March 16, 2015
Managing change plays key role in factors that affect employee wellbeing
Anyone who has sat on a stationary train waiting to find out just why they’ve stopped moving, will know the twin frustrations of a lack of communication and lack of control. The same goes for those at work who feel they’ve little control over what happens to them and worse still that their employer is neglecting to keep them properly informed of any changes. Data compiled from workplace wellness organisation Good Day at Work, founded by Organisational Psychologist Professor Sir Cary Cooper now includes a handy infographic which illustrates the five biggest factors affecting employee wellbeing. These are, organisations that change for change’s sake; people having little control over their job; not having enough time to do their job; not being involved in the decisions that affect their job and knowing their job is going to change but not how.
The data gathered using over 60,000 answers from Good Day at Work’s i-resilience questionnaire describes in more detail the five most prevalent factors that are affecting employee wellbeing in the UK and what people need to do to address the problem:
“My organisation is constantly changing for changes sake”
Change pervades all aspects of life and, although periods of change can seem unnecessary at times, it’s important for an organisation to shake things up even when they don’t necessarily need to. What matters here is employee attitudes to change and how that change is managed; not change itself! Employees need to be prepared and equipped to deal with periods of transition. In fact, continually tweaking your method of operation is far more preferable than waiting until it rains to fix the roof.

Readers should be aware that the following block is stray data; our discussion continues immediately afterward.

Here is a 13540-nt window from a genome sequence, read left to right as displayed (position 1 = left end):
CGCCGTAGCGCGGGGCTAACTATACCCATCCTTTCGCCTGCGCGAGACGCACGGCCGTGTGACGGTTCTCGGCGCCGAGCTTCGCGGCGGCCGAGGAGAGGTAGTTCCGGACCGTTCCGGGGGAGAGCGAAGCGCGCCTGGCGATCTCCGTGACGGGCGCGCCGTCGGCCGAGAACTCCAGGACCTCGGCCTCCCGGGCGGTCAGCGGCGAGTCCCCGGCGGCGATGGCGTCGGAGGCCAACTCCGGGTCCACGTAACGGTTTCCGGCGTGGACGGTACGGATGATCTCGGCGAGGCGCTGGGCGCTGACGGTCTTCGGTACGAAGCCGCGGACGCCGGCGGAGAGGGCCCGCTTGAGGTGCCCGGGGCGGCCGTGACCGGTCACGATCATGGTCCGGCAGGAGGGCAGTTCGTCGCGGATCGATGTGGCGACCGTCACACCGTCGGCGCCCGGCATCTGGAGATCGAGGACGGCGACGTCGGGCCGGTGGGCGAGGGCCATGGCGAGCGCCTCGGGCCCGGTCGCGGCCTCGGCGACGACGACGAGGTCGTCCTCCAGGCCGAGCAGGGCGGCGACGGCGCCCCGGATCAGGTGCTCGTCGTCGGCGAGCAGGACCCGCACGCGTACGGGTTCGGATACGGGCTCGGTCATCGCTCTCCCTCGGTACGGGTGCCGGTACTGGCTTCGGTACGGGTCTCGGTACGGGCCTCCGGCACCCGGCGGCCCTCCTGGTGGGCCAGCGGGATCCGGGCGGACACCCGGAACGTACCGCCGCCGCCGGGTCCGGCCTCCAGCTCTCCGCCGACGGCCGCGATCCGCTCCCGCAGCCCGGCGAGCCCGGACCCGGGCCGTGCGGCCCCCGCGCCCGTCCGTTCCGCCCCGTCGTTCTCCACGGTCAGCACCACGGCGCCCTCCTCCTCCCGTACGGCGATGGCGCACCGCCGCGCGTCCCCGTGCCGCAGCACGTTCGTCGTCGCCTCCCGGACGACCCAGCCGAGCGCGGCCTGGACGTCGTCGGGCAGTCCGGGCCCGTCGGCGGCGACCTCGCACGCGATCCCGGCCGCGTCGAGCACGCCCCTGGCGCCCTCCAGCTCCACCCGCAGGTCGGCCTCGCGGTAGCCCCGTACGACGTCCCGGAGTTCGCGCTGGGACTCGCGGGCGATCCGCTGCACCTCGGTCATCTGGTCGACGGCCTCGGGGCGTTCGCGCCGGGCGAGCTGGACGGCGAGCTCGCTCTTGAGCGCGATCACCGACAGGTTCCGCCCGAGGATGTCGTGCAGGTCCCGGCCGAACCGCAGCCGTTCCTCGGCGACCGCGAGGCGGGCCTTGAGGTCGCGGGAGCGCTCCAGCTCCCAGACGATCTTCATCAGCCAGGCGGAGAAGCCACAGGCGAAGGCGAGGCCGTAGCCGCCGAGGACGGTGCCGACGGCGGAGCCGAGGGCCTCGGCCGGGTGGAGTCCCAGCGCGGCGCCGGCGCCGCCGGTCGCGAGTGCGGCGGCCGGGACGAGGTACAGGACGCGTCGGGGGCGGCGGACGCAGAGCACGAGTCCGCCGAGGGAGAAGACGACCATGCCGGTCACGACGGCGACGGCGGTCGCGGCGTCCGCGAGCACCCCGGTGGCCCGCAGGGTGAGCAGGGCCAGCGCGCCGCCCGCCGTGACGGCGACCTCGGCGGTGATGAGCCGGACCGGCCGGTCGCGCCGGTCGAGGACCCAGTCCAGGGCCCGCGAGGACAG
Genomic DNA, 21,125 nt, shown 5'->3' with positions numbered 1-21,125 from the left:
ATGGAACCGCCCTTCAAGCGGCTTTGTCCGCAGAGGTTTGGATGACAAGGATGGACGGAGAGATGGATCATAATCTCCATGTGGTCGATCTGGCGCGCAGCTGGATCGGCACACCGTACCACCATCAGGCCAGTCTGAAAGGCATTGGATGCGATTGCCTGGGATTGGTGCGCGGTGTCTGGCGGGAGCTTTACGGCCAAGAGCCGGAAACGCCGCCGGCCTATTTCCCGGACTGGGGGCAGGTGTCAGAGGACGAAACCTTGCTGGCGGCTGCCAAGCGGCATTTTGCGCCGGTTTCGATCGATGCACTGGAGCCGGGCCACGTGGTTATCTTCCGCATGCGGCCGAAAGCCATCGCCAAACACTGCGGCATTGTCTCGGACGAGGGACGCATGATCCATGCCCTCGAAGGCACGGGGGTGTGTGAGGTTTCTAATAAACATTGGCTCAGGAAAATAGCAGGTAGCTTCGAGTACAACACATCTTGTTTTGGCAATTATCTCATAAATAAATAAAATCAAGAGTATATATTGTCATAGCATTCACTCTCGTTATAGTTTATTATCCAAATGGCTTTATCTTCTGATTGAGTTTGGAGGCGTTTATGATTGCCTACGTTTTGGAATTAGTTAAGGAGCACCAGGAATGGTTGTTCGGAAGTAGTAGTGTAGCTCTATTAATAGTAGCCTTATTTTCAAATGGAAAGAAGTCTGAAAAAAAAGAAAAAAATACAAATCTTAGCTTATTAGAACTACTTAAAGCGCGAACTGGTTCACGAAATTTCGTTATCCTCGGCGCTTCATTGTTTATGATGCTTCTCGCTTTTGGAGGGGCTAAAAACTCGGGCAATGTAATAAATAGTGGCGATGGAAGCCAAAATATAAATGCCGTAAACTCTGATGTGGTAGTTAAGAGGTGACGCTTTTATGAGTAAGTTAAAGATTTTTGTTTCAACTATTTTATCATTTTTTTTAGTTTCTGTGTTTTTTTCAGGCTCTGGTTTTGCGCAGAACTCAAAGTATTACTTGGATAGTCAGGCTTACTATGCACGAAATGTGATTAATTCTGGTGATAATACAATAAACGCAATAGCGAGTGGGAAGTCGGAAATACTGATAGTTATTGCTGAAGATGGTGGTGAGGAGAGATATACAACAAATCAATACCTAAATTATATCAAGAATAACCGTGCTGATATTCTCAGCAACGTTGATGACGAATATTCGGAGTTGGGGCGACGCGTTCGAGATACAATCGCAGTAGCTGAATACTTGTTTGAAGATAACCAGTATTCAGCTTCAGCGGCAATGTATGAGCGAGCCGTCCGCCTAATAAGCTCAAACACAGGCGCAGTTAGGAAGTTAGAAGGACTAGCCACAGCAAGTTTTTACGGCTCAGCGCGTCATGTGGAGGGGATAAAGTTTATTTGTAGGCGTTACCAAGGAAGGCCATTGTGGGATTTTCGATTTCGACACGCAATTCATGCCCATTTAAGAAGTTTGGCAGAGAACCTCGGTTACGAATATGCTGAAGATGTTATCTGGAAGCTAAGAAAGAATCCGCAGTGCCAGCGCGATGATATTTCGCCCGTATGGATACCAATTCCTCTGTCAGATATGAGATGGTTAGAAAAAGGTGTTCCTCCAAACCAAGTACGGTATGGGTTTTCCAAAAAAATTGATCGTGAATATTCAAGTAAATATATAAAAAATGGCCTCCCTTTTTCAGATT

“I have little control over many aspects of my job”
Control provides a sense of autonomy and the chance to influence what, and how, work is done. It’s crucial to encourage a sense of purpose in individuals – but it’s also crucial that individuals want to take control of their job role and take advantages of opportunities, such as appraisals, to discuss goals and targets in-depth. If you want more control, ask for it!
“I don’t have enough time to do my job as I’d like”
This boils down to resourcing and communication. If you don’t have enough time to do your job as you’d like, let your manager know and lay out your thoughts on how you would like to conduct your job in an ideal world. Talking these issues through is the easiest way to make managers aware of the resources they are lacking.
“I am not involved in the decisions affecting my job”
Again, a sense of control is vital for our wellbeing inside and outside of work. If you feel like you are not involved in the decisions affecting your job then take advantage of your social support network and find out why you are not involved in these decisions.
“My job is likely to change in future”
This is all about being prepared and resilient enough to navigate change. Modern day work hinges on being adaptable and ready to handle these changes, but it is down to the management to keep staff informed and equipped to do so – particularly when it concerns their work role in particular.